Obamacare and Mortality Rates
I’ve heard a lot of people talking about how many lives have been saved by Obamacare, and how many lives will be lost if it is repealed. So I decided to look at the mortality statistics for the United States before and after passage of the Affordable Care Act. The data for 2009-2014 is taken from the Age-Adjusted Death Rate table on page 22 of this PDF and the data for 2015 comes from the Key Findings on page 1 of this PDF. (I originally started writing this post before the 2015 data came in, and had to update the data before publishing.)
The ACA was passed in 2009 and took effect in 2010 (although parts were not phased in until 2014).
My chart starts in 1980 because that’s when the table starts doing year-by-year data rather than decade by decade data. It ends with the 2015 data because those are the latest available.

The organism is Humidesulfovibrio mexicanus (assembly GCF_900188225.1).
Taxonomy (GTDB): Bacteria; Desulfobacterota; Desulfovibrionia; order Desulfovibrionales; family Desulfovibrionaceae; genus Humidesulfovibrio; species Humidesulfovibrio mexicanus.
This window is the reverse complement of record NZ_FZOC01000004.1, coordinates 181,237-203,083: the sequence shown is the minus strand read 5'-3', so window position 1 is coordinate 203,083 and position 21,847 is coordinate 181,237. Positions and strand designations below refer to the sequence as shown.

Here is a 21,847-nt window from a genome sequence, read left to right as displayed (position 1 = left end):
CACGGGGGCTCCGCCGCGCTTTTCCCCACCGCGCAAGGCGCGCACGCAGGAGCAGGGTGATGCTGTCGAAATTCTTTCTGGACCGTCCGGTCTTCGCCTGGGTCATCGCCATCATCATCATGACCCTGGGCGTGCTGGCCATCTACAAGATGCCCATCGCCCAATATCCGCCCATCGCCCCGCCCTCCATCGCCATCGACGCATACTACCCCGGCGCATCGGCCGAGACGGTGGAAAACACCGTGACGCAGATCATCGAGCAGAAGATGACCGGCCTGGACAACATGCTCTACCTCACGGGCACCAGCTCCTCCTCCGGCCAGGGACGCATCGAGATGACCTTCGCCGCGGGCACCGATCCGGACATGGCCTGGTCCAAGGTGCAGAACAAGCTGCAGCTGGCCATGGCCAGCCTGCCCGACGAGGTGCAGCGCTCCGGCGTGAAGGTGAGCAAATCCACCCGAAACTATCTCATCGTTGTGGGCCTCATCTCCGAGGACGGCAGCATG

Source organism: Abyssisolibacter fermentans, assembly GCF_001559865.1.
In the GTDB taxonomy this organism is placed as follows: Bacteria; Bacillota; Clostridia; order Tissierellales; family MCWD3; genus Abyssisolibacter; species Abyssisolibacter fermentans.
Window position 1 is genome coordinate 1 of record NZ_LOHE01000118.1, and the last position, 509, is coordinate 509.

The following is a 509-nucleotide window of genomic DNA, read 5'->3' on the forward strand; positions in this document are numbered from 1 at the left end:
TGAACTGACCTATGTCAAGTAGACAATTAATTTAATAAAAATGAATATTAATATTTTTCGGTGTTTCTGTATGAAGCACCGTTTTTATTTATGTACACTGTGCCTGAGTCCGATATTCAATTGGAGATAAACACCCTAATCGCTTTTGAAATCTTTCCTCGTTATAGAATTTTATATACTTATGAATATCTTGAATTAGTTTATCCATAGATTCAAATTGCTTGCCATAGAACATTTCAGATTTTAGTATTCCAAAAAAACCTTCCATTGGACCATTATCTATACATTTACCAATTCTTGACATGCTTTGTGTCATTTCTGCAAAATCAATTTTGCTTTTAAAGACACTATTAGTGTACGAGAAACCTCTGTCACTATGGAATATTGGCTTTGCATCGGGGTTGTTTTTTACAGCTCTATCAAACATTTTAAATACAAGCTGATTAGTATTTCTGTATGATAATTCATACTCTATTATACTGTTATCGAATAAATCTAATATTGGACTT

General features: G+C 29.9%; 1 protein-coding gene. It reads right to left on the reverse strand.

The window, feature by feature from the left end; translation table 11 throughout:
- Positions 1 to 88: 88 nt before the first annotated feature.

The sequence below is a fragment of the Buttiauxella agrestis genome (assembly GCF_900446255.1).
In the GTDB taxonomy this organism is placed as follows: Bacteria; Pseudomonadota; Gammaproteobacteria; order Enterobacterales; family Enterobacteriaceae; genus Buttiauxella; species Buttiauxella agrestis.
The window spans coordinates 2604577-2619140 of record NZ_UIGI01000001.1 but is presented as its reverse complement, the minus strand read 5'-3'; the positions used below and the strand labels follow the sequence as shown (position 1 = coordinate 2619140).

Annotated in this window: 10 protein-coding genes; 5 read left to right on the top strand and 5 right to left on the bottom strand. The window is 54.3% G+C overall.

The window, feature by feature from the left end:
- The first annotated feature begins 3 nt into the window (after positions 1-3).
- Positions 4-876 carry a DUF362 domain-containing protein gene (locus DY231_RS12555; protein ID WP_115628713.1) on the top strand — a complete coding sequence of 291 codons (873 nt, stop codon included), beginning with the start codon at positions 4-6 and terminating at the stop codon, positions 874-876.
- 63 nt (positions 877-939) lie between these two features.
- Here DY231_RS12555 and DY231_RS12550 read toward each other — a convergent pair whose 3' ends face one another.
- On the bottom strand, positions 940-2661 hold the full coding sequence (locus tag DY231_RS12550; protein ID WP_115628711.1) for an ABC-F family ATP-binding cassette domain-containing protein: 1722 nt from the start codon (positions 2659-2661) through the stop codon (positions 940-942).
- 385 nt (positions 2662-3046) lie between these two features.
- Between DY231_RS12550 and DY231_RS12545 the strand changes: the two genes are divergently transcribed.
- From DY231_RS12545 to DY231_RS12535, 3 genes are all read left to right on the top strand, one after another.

I included a couple of trend lines after 2009, to show what the age-adjusted death rate would be if it had continued to change at the average rate from 1980-2009 (30 years) or the average rate from 2000-2009 (10 years).
If the ACA were saving a significant number of lives, one would expect the death rate to decline faster than those trend lines.
Instead, as you can see from the graph, the decline in the death rate slowed after the ACA passed. If the death rate had continued to decline at the same rate as the previous decade, then about 175,000 fewer people would have died in 2015 (based on a U.S. population of 319 million in 2015).
Now, of course, I am not asserting that Obamacare is the cause of the slowing decline in mortality rate. Correlation does not imply causation. There are a lot of things that can affect the death rate, and it’s quite possible that other factors — factors that by pure coincidence became more significant after Obamacare passed — have overwhelmed the impact of Obamacare. But if Obamacare is, on average, saving lives, that’s not showing up in the basic mortality statistics.